Black Country Living Museum and University of Wolverhampton have an established and developing research partnership. Our partnership work focuses on local communities here in the Black Country, both now and in the past. Our work explores the history of the area and how that history informs our understanding of ourselves and our communities. Our projects look at architecture and the built environment,
the history of people and places, and health and wellbeing. Examples include:

Community-led research into sense and memory

“Snidge Scrumpin’” is an example of collaborative, community-led research into sense and memory. The project is led by the School of Humanities but draws upon Psychology, Philosophy and English Literature; using BCLM as a context for
research enables the project to reach beyond the University and into the heart of the Black Country community, and provides a bank of research from which the Museum’s interpretation can draw.

Future collaborations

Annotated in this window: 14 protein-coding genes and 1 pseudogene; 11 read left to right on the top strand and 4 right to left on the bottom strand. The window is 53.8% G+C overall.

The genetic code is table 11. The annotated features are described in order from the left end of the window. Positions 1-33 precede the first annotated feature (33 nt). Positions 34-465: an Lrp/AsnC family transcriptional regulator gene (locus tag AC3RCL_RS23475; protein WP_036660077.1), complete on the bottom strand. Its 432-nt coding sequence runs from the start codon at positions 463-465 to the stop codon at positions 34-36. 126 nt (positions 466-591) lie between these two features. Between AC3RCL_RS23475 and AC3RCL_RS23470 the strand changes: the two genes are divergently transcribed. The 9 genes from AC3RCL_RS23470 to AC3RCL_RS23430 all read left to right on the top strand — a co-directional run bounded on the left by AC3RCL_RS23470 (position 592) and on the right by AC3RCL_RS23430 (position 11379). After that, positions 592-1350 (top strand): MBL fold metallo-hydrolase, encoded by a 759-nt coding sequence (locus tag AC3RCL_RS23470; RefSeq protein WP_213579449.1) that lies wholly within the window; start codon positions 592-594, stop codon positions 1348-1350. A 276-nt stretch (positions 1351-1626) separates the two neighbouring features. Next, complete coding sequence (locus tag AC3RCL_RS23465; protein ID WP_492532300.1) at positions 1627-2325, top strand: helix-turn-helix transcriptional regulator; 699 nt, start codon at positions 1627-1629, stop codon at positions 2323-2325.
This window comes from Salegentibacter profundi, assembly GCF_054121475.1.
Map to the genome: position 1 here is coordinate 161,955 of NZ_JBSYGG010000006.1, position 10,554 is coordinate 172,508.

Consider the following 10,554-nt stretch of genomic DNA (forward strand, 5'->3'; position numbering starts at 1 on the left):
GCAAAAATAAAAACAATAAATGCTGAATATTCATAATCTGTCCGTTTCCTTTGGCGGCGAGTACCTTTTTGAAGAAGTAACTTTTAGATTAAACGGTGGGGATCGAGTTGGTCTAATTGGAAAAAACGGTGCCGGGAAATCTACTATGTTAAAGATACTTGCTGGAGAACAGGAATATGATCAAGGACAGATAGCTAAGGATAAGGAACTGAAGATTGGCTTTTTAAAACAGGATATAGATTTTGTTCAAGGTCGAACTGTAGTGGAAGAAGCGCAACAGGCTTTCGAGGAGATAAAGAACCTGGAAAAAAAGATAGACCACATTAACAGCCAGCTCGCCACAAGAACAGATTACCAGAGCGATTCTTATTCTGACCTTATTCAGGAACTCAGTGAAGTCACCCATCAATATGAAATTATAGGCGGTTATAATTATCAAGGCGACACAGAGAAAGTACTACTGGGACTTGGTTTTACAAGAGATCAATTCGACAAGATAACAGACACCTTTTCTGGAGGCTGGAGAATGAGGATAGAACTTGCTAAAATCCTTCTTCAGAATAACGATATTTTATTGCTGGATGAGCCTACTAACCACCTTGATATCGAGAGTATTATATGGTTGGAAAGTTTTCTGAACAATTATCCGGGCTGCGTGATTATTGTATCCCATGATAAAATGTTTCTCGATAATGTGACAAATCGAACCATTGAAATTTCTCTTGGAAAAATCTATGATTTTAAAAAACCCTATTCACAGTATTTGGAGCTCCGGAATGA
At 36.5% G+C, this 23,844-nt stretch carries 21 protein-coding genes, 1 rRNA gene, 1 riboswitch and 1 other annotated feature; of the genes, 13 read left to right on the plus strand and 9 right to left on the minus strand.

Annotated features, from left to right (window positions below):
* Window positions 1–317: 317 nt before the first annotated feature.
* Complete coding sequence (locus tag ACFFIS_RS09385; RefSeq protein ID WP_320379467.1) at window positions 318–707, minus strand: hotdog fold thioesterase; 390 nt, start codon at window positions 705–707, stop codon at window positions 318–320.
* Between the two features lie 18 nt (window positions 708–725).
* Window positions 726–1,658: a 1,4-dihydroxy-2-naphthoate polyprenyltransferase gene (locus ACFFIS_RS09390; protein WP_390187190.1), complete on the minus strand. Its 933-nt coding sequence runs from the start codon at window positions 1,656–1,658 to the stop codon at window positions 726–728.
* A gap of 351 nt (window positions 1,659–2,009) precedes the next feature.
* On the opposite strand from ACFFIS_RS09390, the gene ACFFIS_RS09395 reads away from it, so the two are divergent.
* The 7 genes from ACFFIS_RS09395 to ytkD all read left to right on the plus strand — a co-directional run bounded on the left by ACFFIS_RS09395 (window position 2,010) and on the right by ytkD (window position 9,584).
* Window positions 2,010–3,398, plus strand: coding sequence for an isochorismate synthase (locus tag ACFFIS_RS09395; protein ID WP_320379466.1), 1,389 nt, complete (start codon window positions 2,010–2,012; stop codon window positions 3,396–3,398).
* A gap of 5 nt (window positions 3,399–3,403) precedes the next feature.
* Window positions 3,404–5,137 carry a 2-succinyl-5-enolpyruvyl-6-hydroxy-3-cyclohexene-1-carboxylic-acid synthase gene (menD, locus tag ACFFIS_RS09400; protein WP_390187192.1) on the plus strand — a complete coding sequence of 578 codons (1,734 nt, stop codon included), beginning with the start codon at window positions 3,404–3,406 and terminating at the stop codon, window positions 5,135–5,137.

Both the Museum and the University have established networks of teaching and learning which provides potential for innovative research. The Museum acts as a cultural education partner for Arts Connect at the University, which undertakes research for the sector, and offers training programmes and funding for research projects. The Museum also works with the Institute of Education, School of Architecture and Built Environment, the Faculty of Arts and the Elite Centre for Manufacturing Skills. There is a huge potential to draw on existing skills from all sides, and to develop new avenues of research within both the University and the Museum.

BCLM: Forging Ahead – infant welfare centre, then and now

BCLM’s major development project, Forging Ahead also draws on crossdisciplinary
research. By working with academics from the University’s School of Social, Historical and Political Studies, and the MA Public Health, the Museum has secured funding from the Wellcome Trust to recreate a post-war Infant Welfare Centre. The result will enable an interrogation of contemporary, regional issues through the lens of historical
research, and enable that historical research to be disseminated and viewed through the eyes of the present-day public.